KUMAR – while owning one pharmacy herself and operating a second pharmacy, both located in Brooklyn, New York – conducted a multimillion-dollar scheme to defraud Medicare and Medicaid programs by fraudulently seeking reimbursements for prescription drugs. Specifically, KUMAR engaged in a scheme to obtain prescriptions for medications, for which her pharmacies billed and received reimbursement from Medicare and Medicaid, but which she did not actually dispense to customers. From in or about January 2015 through in or about December 2016, KUMAR obtained approximately $9 million in reimbursements from Medicare and Medicaid for prescription drugs that her pharmacies never actually dispensed. KUMAR defrauded Medicare and Medicaid into providing her pharmacies with these reimbursements by obtaining prescriptions from other individuals, who were willing to forego delivery of the medications in exchange for a share of the reimbursed proceeds, in the form of kickbacks paid by KUMAR.

* * *

KUMAR, 54, of Old Westbury, New York, is charged with one count of health care fraud, which carries a maximum sentence of 10 years in prison, and one count of paying illegal remuneration in the form of kickbacks, which carries a maximum sentence of five years in prison. The maximum potential sentences are prescribed by Congress and are provided here for informational purposes only, as any sentencing of the defendant will be determined by the judge.

Mr. Kim praised the investigative work of the FBI, HHS-OIG, and OMIG.

The case is being prosecuted by the Office’s Complex Frauds and Cybercrime Unit. Assistant United States Attorneys Christopher J. DiMase and Sarah E. Paul are in charge of the prosecution.

The charges contained in the Complaint are merely accusations, and the defendant is presumed innocent unless and until proven guilty.


[1] As the introductory phase signifies, the entirety of the text of the Complaint, and the description of the Complaint set forth herein, constitute only allegations, and every fact described should be treated as an allegation.

Guilty Plea in Bribery Scheme Involving $800 Million Vietnamese Real Estate Deal

Wednesday, June 21, 2017

Defendant Double-Crossed His Clients and Stole a $500,000 Bribe Intended to Influence a South Korean Company’s Sale of the Landmark 72 Building in Hanoi, Vietnam

The middleman in a foreign bribery scheme pleaded guilty today to wire fraud and money laundering charges for his role in a scheme to bribe a foreign official in the Middle East to land a real estate deal, and to defrauding his co-schemers.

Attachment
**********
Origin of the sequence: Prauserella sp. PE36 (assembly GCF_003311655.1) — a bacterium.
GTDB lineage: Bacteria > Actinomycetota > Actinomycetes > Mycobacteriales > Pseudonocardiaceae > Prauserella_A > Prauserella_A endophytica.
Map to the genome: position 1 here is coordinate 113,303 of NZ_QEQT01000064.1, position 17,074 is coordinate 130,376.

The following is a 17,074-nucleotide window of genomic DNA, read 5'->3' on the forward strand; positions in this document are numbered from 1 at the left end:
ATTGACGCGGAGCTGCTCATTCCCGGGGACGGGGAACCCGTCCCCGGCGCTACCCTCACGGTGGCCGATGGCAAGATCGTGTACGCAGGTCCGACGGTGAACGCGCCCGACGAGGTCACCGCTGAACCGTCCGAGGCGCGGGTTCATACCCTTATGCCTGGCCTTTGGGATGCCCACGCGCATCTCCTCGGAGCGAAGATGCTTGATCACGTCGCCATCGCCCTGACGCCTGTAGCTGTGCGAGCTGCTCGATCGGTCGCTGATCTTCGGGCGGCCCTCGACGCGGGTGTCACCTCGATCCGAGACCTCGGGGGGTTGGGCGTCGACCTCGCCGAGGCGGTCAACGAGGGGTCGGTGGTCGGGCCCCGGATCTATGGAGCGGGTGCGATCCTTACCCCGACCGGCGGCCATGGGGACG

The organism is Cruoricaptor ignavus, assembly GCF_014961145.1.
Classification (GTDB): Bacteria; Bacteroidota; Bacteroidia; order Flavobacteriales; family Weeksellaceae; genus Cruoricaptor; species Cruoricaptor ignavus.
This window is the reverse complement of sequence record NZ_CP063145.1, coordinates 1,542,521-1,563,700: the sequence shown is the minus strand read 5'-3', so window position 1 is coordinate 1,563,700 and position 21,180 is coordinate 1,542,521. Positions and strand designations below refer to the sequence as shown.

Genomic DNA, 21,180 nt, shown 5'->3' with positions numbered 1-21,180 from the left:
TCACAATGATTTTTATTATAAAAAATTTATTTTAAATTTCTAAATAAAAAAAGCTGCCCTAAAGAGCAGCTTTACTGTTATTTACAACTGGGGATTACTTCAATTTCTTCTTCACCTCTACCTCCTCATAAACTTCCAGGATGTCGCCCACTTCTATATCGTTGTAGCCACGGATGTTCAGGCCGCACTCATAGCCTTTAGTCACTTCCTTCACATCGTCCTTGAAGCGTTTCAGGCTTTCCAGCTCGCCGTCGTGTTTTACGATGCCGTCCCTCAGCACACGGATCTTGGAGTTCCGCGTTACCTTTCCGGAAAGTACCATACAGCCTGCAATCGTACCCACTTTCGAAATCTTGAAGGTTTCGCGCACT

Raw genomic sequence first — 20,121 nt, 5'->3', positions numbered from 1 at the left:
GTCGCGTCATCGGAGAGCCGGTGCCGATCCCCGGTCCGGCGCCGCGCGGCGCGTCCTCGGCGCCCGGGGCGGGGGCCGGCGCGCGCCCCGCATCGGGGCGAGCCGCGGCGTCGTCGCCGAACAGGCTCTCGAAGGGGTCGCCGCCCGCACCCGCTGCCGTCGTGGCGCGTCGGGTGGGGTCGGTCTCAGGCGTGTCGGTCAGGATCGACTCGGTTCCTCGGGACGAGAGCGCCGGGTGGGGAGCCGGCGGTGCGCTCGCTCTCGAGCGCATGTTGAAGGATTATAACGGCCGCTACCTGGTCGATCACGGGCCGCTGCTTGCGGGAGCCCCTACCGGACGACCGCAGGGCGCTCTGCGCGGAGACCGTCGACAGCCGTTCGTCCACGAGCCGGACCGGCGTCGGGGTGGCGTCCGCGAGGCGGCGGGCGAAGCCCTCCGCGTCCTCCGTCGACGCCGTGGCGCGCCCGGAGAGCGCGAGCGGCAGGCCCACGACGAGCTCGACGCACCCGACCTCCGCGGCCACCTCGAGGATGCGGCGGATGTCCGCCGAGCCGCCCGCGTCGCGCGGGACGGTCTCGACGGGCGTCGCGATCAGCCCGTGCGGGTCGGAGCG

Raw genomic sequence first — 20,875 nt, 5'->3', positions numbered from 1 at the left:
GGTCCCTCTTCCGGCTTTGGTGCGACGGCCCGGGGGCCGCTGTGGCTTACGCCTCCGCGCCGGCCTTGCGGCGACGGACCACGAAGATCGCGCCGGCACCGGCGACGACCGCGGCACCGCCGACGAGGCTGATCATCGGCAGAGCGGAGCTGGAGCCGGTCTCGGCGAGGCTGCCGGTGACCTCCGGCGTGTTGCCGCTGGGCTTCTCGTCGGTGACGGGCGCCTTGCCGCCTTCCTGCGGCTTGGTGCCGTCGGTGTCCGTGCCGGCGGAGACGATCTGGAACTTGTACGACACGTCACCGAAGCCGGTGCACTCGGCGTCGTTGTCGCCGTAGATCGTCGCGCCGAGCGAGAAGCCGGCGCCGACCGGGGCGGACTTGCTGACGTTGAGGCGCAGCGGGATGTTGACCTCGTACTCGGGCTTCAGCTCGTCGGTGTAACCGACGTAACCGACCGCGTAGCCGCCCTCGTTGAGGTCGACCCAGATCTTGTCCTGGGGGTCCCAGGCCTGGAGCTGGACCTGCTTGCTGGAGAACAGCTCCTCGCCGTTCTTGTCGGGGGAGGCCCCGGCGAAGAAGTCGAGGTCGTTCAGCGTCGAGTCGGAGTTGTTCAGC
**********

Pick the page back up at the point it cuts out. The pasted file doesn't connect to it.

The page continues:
Acting Assistant Attorney General Kenneth A. Blanco of the Justice Department’s Criminal Division, Acting U.S. Attorney Joon H. Kim for the Southern District of New York, and Assistant Director in Charge William F. Sweeney Jr. of the FBI’s New York Field Office made the announcement.

Malcolm Harris pleaded guilty to wire fraud and money laundering charges arising from his role as a middleman in a corrupt scheme to pay millions of dollars in bribes to a foreign official (“Foreign Official-1”) of a country in the Middle East (“Country-1”). The bribes were intended to facilitate the sale by South Korean construction company Keangnam Enterprises Co., Ltd. (“Keangnam”) of a 72-story commercial building known as Landmark 72 in Hanoi, Vietnam, to Country-1’s sovereign wealth fund (the “Fund”) for $800 million. Instead of paying an initial $500,000 bribe to Foreign Official-1 as he had promised, Harris simply pocketed the money and spent it on himself. Harris pleaded guilty before U.S. District Judge Edgardo Ramos who is scheduled to sentence Harris on September 27.

According to the allegations contained in the Indictment to which Harris pleaded guilty, and statements made during the plea and other court proceedings:

From in or about March 2013 through in or about May 2015, Harris co-defendants Joo Hyun Bahn, a/k/a “Dennis Bahn” (“Bahn”) and his father Ban Ki Sang (“Ban”) engaged in an international conspiracy to bribe Foreign Official-1 in connection with the attempted $800 million sale of a building complex in Hanoi, Vietnam, known as Landmark 72.

During this time, Ban was a senior executive at Keangnam, a South Korean construction company that built and owned Landmark 72. Ban convinced Keangnam to hire his son Bahn, who worked as a broker at a commercial real estate firm in Manhattan, to secure an investor for Landmark 72.

Instead of obtaining financing through legitimate channels, Bahn and Ban engaged in a corrupt scheme to pay bribes to Foreign Official-1, through Harris, who held himself out as an agent of Foreign Official-1, to induce Foreign Official-1 to use his influence to convince the Fund to acquire Landmark 72 for approximately $800 million. In furtherance of the scheme, Harris sent Bahn numerous emails purportedly sent by Foreign Official-1 and bearing Foreign Official-1’s name. In or about April 2014, following communications with Harris, Bahn and Ban agreed to pay, through Harris, a $500,000 upfront bribe and a $2,000,000 bribe upon the close of the sale of Landmark 72 to Foreign Official-1 on behalf of Keangnam.

Unbeknownst to Bahn or Ban, however, Harris did not have the claimed relationship with Foreign Official-1 and did not intend to pay the bribe money to Foreign Official-1. Instead, Harris simply stole the $500,000 upfront bribe arranged by Bahn and Ban, which Harris then spent on lavish personal expenses, including rent for a luxury penthouse apartment in Williamsburg, Brooklyn.